Teen Bullying, What Is It?
Bullying is a very real, present stress in many adolescents’ lives. Though there aren’t strict rules as to what is or isn’t bullying, it is basically defined as any unwanted or aggressive behavior that involves a real or perceived power imbalance and is often repeated over time. Middle school and high schools tend to serve as particularly vulnerable environments for teen bullying issues to occur, considering the given hierarchy of grades, the schedule of seeing peers every day, and the many different unsupervised contexts within a school day. In addition to bullying in schools, because the internet and social media play such an important role in adolescents’ lives, cyber bullying is a common form of bullying today.
What It Looks Like
Bullying looks different depending on the environment and the people involved. That being said, there are some common traits exhibited in kids who are being bullied that include, but are not limited to:
- Physical threats or intimidation
- Verbal threats or intimidation
- Spreading of rumors or embarrassing information
- Excluding someone from a group, on purpose
- Name calling
- Inappropriate sexual comments or questions
- Purposely embarrassing someone
- Ganging up on someone or encouraging a group not to be friends with the person
- Stealing or breaking a person’s belongings
Sometimes the stress of these individual symptoms will build to create greater issues, such as anxiety, depression, and substance abuse.
Teen Bullying Treatment
Unfortunately, despite national and local movements to take action against bullying, it continues to be a rampant and pervasive force in adolescents’ lives. Because of this, sometimes teens will actually underestimate or downplay what they’re experiencing, and refuse to call it bullying, because they view the word as only constituting very extreme behaviors. Because of this, it’s important for teens to feel they can be open and honest about what’s happening, and that they understand there’s nothing too big or too small to be addressed, if it concerns them.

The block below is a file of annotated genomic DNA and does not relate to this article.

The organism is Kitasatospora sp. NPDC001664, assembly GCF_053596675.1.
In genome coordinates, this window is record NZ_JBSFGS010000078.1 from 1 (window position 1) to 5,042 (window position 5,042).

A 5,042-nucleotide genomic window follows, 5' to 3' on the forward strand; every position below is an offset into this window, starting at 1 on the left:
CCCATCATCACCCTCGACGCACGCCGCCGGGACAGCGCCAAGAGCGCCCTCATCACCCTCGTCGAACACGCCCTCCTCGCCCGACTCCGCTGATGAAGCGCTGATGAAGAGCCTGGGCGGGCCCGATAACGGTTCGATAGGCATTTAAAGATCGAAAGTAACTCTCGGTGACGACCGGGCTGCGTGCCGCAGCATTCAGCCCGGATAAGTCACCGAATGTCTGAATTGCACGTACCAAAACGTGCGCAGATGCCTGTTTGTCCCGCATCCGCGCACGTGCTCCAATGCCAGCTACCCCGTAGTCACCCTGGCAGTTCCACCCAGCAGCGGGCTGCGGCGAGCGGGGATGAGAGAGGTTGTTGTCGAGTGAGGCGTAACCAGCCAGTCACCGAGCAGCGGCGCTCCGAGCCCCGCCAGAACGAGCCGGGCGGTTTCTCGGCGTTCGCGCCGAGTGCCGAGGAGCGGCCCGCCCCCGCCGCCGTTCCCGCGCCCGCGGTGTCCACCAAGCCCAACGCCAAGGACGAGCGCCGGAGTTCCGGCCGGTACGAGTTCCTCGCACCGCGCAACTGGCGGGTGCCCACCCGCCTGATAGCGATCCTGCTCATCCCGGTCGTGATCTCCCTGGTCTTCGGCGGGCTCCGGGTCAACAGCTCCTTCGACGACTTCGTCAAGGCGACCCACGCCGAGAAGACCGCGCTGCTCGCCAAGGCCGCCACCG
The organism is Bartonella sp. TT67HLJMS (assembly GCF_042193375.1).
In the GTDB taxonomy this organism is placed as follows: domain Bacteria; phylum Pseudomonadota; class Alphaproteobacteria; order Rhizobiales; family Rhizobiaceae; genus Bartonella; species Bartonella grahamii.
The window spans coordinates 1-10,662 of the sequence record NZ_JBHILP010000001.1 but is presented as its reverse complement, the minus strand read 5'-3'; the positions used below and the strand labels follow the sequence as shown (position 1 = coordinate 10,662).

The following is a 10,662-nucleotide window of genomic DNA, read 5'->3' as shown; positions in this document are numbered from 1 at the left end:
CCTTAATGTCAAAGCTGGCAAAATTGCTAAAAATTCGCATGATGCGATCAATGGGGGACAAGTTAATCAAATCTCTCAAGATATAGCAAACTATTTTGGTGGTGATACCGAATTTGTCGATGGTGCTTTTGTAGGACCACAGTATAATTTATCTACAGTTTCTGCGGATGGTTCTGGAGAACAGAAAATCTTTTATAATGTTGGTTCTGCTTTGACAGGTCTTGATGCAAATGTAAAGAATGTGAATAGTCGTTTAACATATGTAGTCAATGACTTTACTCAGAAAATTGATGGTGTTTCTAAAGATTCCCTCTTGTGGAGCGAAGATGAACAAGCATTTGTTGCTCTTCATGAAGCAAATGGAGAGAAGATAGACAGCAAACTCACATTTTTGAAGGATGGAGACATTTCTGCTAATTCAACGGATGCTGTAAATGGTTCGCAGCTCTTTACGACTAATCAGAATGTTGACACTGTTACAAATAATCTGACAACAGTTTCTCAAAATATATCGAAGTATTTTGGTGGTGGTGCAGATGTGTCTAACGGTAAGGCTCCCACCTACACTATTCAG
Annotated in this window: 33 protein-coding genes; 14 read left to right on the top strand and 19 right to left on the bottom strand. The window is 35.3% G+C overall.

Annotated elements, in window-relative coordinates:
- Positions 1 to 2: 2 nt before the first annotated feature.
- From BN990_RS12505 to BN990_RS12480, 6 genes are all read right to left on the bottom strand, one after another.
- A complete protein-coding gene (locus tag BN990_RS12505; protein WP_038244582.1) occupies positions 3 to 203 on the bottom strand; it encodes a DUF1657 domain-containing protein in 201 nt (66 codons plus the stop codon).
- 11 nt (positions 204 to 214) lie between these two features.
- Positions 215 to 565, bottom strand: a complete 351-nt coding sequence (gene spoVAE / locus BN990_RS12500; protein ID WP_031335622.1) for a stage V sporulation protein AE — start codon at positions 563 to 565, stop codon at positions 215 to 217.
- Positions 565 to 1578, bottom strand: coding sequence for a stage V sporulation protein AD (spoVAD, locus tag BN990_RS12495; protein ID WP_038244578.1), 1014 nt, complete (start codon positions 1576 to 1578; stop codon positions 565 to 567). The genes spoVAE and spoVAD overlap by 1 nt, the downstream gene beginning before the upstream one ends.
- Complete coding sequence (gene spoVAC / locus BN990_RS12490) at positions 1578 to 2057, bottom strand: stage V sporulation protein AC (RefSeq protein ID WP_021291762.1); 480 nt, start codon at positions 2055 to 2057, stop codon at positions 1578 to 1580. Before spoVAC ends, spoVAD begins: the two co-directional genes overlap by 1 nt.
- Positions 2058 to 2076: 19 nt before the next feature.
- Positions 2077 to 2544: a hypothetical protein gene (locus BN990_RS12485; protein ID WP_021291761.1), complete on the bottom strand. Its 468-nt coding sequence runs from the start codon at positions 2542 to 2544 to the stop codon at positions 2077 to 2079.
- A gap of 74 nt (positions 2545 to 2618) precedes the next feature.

Because the stress created by being bullied can often create other problems, treatment is built around the teen as a whole person, and adapted to address his/ her individual needs. However, much of the counseling specifically surrounding bullying will address ways in which the teen can firstly, gain clarity about the situation they’re dealing with and how it works; secondly, learn techniques and strategies as to how to defend themselves against such behaviors; and thirdly, learn ways to deal with stress and maintain a confident sense of self, regardless of how others choose to behave. Ultimately, intensive therapy can provide an excellent disruption to what might feel like an endless cycle of torture, and in this time, a teen can gain back some peace, a sense of self, and some empowerment for moving forward.
If my teen isn’t the bully, than why is he/she the one that needs treatment?
Though there are certainly steps worth taking (such as with parents and school teachers or administrators) to stop bullying at school, ultimately we can’t change other people. The best we can do is change the way we react to them, despite how they may act. Therapy shouldn’t be seen as a way to punish your teen, but rather, a way to help provide them healing and also, empower them to face their challenges. There will always be stress in life and difficult people to deal with, and though we understand it can be extremely painful and difficult to watch your teen deal with such things, there is great potential for them to not only heal, but grow. And we believe they will come out on top.
What if my teen won’t admit they’re being bullied?
Sometimes it can be hard for a teenager to admit they’re being bullied because, in a sense, they’re admitting to being powerless, nerdy, lame, weak, or however else they see the “role” they’re playing. Adolescents can also be extremely worried about telling on other kids, which can often make things worse, if they get caught. Beyond this, it’s common that a teenager believes the false, negative messages that they’re receiving, either verbally or non verbally, from the bully, and so they don’t quite realize that how they’re being treated is wrong, and/or how serious it is. In such cases, you may have to continue looking into how you can best support your child. And if you come to the decision that this means seeking treatment, despite their best efforts to discourage you from this, then you should make this decision, and we’ll do anything we can to help.